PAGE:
Strong employment policies are crucial to any organization and should be updated regularly. Changing regulations, new case law and technology advances can quickly result in outdated, inefficient or non-compliant policies. Here are three policies that I recommend you review in light of recent events:
1. Electronic Communications Policies
Advanced technologies make companies vulnerable to attacks on their electronic networks. The latest scheme involves Ransomware – malicious software that infects a computer and restricts users’ access to it until a ransom is paid. In most cases, the software is introduced because an unsuspecting employee opened an email attachment from an unknown sender or a sender disguising himself as legitimate. In addition to setting up firewalls and other technical means of blocking this type of intrusion, employers should update their electronic communications policies to prohibit employees from:
- opening attachments or downloading files from unknown senders,
- sharing network passwords,
- obtaining unauthorized access to, or use of, network data, and
- using USB or other storage devices unless properly screened.
2. Policies Prohibiting Bullying and Unprofessional Behavior
Workplace homicides are rising, and employers should ensure their policies protect employees. For example, in June 2017, a former employee fatally shot five former co-workers in Florida. A co-worker complained about the shooter’s behavior two years earlier and sought two protective orders against him.
Employers should adopt policies prohibiting unprofessional behavior, bullying, or threats, and include zero-tolerance for workplace violence. This policy should cover employees, patients, clients, visitors, contractors, and anyone else who may come in contact with company personnel.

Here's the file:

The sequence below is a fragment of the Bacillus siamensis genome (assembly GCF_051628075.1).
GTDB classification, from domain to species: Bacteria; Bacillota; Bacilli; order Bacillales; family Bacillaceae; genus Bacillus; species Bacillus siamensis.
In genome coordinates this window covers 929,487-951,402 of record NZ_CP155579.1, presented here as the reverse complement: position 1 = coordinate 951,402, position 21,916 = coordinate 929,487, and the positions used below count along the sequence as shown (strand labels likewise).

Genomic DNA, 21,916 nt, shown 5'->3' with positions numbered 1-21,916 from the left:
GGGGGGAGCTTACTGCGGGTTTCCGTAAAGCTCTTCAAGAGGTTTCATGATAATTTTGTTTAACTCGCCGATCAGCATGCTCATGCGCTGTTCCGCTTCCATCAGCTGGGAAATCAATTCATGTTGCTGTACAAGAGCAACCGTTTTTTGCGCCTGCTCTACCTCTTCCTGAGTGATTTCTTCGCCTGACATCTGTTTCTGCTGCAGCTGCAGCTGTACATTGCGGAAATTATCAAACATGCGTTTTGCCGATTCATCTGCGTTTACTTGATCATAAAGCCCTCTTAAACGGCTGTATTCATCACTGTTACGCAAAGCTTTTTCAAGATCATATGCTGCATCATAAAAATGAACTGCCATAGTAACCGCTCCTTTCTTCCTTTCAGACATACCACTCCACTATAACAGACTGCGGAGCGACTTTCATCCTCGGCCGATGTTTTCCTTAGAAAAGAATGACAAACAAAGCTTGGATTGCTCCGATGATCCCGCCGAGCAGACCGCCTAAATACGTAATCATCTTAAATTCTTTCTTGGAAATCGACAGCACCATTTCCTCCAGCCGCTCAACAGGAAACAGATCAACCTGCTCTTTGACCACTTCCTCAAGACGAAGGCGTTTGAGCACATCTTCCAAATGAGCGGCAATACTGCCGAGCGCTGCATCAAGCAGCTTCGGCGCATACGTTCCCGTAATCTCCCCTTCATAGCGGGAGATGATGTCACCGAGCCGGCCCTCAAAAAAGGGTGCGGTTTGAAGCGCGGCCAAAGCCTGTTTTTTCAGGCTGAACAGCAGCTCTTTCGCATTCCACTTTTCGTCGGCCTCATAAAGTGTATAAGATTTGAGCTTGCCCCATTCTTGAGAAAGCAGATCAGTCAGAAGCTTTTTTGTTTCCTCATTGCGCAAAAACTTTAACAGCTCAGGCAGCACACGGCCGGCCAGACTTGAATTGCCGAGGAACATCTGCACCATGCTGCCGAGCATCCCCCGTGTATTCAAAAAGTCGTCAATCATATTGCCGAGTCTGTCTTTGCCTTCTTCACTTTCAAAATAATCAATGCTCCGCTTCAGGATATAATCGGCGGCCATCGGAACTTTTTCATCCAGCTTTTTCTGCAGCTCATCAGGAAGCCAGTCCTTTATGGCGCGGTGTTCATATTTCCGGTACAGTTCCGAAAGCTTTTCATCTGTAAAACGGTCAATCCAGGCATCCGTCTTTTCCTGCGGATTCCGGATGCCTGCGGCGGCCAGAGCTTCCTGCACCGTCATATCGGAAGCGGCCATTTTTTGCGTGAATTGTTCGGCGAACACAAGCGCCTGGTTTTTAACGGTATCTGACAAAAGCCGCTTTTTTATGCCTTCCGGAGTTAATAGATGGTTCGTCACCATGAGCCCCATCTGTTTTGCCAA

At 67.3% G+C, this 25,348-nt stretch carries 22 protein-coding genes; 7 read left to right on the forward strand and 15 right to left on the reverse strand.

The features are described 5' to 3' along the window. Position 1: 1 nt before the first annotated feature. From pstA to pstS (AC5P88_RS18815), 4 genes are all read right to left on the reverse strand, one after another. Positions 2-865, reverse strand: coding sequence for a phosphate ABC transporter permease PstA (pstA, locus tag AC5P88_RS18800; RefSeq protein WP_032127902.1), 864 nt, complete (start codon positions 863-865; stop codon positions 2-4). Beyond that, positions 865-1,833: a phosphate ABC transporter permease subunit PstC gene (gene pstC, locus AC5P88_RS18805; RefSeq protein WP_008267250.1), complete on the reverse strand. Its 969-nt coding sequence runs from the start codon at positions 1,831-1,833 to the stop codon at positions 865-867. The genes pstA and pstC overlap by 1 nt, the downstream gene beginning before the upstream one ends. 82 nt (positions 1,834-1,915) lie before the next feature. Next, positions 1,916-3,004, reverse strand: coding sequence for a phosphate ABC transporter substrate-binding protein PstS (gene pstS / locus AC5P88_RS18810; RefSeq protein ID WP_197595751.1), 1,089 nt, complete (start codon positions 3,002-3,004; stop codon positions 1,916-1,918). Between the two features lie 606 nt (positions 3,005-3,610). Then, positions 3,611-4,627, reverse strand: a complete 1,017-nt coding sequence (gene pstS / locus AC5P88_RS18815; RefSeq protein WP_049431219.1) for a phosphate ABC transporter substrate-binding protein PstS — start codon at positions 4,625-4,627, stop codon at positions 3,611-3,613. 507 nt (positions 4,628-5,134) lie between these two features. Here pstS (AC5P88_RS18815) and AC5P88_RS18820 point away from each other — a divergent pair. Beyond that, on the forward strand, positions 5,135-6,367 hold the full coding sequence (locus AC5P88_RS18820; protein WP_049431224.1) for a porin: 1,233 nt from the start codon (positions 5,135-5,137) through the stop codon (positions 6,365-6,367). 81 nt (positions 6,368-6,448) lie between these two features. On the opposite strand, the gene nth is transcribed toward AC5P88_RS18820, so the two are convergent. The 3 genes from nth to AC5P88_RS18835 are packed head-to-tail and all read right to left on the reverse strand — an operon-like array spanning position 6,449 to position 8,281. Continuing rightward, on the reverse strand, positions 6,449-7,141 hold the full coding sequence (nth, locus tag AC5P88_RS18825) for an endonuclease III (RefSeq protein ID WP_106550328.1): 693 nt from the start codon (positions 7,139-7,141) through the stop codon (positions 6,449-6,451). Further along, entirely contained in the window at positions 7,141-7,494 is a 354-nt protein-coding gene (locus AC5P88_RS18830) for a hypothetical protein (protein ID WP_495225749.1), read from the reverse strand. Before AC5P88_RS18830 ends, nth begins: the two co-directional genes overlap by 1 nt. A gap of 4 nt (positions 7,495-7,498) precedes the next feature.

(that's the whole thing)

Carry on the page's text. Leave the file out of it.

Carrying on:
3. Sexual Orientation/Anti-Discrimination and Harassment Policies
Most federal courts do not believe sexual orientation falls under Title VII. However, recent circuit court decisions indicate this may change. Earlier this year, the Eleventh Circuit maintained sexual orientation is not a form of sex discrimination; whereas, the Seventh Circuit broke ranks and ruled it is, creating a circuit split. The Second Circuit is poised to join the Seventh Circuit, when it considers this issue in Zarda v. Altitude Express in October. Although the Eleventh Circuit is not bound by the decisions of these other circuits, the Supreme Court is more likely to consider such a groundbreaking issue in light of the circuit split.
Employers may want to get ahead of the issue and update their policies to include a prohibition against sexual orientation discrimination or harassment. More employees are likely to bring these challenges until the law is changed, and no employer wants to be the “guinea pig” on this issue. At a minimum, employers should include catchall language in their policies, such as “or any other classification protected by federal or state law,” to ensure they are fully covered if the law changes.